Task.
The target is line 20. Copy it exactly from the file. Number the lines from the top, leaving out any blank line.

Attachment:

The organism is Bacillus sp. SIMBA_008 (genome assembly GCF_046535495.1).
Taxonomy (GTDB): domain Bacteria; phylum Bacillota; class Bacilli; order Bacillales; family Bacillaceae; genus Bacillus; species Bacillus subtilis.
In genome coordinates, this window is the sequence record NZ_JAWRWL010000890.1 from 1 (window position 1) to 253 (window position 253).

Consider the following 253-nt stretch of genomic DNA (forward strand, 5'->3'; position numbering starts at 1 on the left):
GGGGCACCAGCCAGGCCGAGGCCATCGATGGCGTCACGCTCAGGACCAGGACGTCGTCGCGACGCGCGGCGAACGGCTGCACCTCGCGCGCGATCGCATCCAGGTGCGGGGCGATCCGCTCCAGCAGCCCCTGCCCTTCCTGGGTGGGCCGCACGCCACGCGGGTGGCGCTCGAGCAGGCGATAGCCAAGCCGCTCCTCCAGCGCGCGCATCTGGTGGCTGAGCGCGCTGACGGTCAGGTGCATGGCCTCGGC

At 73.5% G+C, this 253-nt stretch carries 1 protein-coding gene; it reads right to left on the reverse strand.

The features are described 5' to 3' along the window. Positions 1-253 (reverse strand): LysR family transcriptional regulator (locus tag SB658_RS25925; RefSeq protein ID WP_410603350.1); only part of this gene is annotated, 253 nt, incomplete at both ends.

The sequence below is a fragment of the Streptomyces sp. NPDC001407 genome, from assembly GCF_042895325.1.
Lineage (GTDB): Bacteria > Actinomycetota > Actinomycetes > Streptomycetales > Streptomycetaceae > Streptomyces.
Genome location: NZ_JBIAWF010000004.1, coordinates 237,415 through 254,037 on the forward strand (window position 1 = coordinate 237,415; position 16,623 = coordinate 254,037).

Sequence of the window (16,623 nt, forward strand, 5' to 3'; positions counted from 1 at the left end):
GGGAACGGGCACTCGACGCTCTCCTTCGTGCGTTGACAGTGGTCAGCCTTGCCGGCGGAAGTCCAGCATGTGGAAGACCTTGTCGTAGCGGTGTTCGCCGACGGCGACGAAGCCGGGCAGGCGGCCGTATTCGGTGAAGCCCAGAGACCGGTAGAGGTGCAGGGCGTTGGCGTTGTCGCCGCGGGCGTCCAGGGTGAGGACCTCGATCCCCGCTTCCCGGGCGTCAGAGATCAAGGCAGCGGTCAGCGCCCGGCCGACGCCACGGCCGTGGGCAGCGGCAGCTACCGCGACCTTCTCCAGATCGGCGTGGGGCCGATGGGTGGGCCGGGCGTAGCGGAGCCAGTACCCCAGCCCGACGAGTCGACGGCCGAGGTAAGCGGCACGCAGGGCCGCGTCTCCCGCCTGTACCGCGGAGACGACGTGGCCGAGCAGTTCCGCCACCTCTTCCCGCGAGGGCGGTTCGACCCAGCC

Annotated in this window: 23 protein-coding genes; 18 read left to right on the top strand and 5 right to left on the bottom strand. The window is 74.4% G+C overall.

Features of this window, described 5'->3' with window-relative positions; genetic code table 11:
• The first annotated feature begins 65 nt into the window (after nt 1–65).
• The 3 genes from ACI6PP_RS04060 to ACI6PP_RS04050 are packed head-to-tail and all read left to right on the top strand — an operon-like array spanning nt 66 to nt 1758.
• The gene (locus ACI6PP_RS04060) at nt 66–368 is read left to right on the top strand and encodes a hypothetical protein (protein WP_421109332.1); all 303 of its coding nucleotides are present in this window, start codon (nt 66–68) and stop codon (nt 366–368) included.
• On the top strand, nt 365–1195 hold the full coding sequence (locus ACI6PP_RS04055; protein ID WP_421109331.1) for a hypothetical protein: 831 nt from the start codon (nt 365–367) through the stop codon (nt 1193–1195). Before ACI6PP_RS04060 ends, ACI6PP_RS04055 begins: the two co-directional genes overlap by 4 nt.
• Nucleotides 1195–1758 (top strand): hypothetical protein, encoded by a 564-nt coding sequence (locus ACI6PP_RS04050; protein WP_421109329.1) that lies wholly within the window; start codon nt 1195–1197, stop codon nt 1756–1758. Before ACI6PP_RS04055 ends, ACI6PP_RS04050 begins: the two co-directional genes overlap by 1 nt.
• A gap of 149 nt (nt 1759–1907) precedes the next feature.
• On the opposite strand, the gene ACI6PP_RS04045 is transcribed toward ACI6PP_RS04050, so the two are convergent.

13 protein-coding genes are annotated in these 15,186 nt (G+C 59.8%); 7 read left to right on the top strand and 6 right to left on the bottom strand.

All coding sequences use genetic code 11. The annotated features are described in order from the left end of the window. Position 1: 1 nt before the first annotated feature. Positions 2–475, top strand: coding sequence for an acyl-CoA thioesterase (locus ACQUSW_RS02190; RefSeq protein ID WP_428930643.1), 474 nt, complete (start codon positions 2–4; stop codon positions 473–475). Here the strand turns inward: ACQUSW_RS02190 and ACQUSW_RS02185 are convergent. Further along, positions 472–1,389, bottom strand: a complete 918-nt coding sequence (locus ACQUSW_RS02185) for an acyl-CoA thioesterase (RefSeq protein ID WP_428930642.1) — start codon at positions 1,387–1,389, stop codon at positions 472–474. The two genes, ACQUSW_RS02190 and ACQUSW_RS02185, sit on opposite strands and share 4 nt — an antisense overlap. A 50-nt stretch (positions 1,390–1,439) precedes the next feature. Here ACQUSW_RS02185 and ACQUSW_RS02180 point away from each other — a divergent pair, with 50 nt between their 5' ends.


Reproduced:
• A gap of 149 nt (nt 1759–1907) precedes the next feature.